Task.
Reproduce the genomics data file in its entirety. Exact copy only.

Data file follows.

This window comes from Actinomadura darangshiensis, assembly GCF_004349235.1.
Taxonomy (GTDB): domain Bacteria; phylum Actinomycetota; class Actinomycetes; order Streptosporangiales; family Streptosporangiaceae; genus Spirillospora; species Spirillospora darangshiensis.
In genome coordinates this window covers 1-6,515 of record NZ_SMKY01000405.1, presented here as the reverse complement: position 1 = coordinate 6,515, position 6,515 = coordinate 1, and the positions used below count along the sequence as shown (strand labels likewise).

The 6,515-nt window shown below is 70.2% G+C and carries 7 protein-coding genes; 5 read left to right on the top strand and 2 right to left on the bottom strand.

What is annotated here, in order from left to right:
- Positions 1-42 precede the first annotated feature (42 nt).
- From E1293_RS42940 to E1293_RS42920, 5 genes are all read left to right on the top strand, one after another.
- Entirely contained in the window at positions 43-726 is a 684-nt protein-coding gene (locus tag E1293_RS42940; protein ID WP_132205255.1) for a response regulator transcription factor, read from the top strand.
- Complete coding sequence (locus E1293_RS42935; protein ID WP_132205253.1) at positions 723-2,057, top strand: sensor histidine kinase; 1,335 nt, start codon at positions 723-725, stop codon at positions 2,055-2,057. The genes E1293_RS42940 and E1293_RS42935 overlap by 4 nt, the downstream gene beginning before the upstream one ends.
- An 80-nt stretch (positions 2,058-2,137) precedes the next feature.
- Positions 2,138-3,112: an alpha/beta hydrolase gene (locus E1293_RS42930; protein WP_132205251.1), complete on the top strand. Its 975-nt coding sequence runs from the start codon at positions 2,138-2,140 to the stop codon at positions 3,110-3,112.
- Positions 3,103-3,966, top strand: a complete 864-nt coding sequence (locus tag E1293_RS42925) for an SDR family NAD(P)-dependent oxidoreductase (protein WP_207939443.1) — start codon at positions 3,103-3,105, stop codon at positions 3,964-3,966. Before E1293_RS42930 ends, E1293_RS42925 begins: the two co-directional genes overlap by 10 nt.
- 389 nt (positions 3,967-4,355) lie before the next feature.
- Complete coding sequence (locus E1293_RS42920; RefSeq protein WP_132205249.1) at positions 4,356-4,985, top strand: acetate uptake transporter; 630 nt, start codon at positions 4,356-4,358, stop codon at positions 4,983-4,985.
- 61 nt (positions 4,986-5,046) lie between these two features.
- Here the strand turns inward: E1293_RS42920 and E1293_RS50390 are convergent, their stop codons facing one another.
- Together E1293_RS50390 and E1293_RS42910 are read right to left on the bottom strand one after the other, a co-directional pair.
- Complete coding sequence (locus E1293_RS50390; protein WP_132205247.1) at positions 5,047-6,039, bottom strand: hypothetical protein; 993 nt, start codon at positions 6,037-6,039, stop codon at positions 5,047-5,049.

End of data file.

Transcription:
This window comes from Actinomadura darangshiensis, assembly GCF_004349235.1.
Taxonomy (GTDB): domain Bacteria; phylum Actinomycetota; class Actinomycetes; order Streptosporangiales; family Streptosporangiaceae; genus Spirillospora; species Spirillospora darangshiensis.
In genome coordinates this window covers 1-6,515 of record NZ_SMKY01000405.1, presented here as the reverse complement: position 1 = coordinate 6,515, position 6,515 = coordinate 1, and the positions used below count along the sequence as shown (strand labels likewise).

The 6,515-nt window shown below is 70.2% G+C and carries 7 protein-coding genes; 5 read left to right on the top strand and 2 right to left on the bottom strand.

What is annotated here, in order from left to right:
- Positions 1-42 precede the first annotated feature (42 nt).
- From E1293_RS42940 to E1293_RS42920, 5 genes are all read left to right on the top strand, one after another.
- Entirely contained in the window at positions 43-726 is a 684-nt protein-coding gene (locus tag E1293_RS42940; protein ID WP_132205255.1) for a response regulator transcription factor, read from the top strand.
- Complete coding sequence (locus E1293_RS42935; protein ID WP_132205253.1) at positions 723-2,057, top strand: sensor histidine kinase; 1,335 nt, start codon at positions 723-725, stop codon at positions 2,055-2,057. The genes E1293_RS42940 and E1293_RS42935 overlap by 4 nt, the downstream gene beginning before the upstream one ends.
- An 80-nt stretch (positions 2,058-2,137) precedes the next feature.
- Positions 2,138-3,112: an alpha/beta hydrolase gene (locus E1293_RS42930; protein WP_132205251.1), complete on the top strand. Its 975-nt coding sequence runs from the start codon at positions 2,138-2,140 to the stop codon at positions 3,110-3,112.
- Positions 3,103-3,966, top strand: a complete 864-nt coding sequence (locus tag E1293_RS42925) for an SDR family NAD(P)-dependent oxidoreductase (protein WP_207939443.1) — start codon at positions 3,103-3,105, stop codon at positions 3,964-3,966. Before E1293_RS42930 ends, E1293_RS42925 begins: the two co-directional genes overlap by 10 nt.
- 389 nt (positions 3,967-4,355) lie before the next feature.
- Complete coding sequence (locus E1293_RS42920; RefSeq protein WP_132205249.1) at positions 4,356-4,985, top strand: acetate uptake transporter; 630 nt, start codon at positions 4,356-4,358, stop codon at positions 4,983-4,985.
- 61 nt (positions 4,986-5,046) lie between these two features.
- Here the strand turns inward: E1293_RS42920 and E1293_RS50390 are convergent, their stop codons facing one another.
- Together E1293_RS50390 and E1293_RS42910 are read right to left on the bottom strand one after the other, a co-directional pair.
- Complete coding sequence (locus E1293_RS50390; protein WP_132205247.1) at positions 5,047-6,039, bottom strand: hypothetical protein; 993 nt, start codon at positions 6,037-6,039, stop codon at positions 5,047-5,049.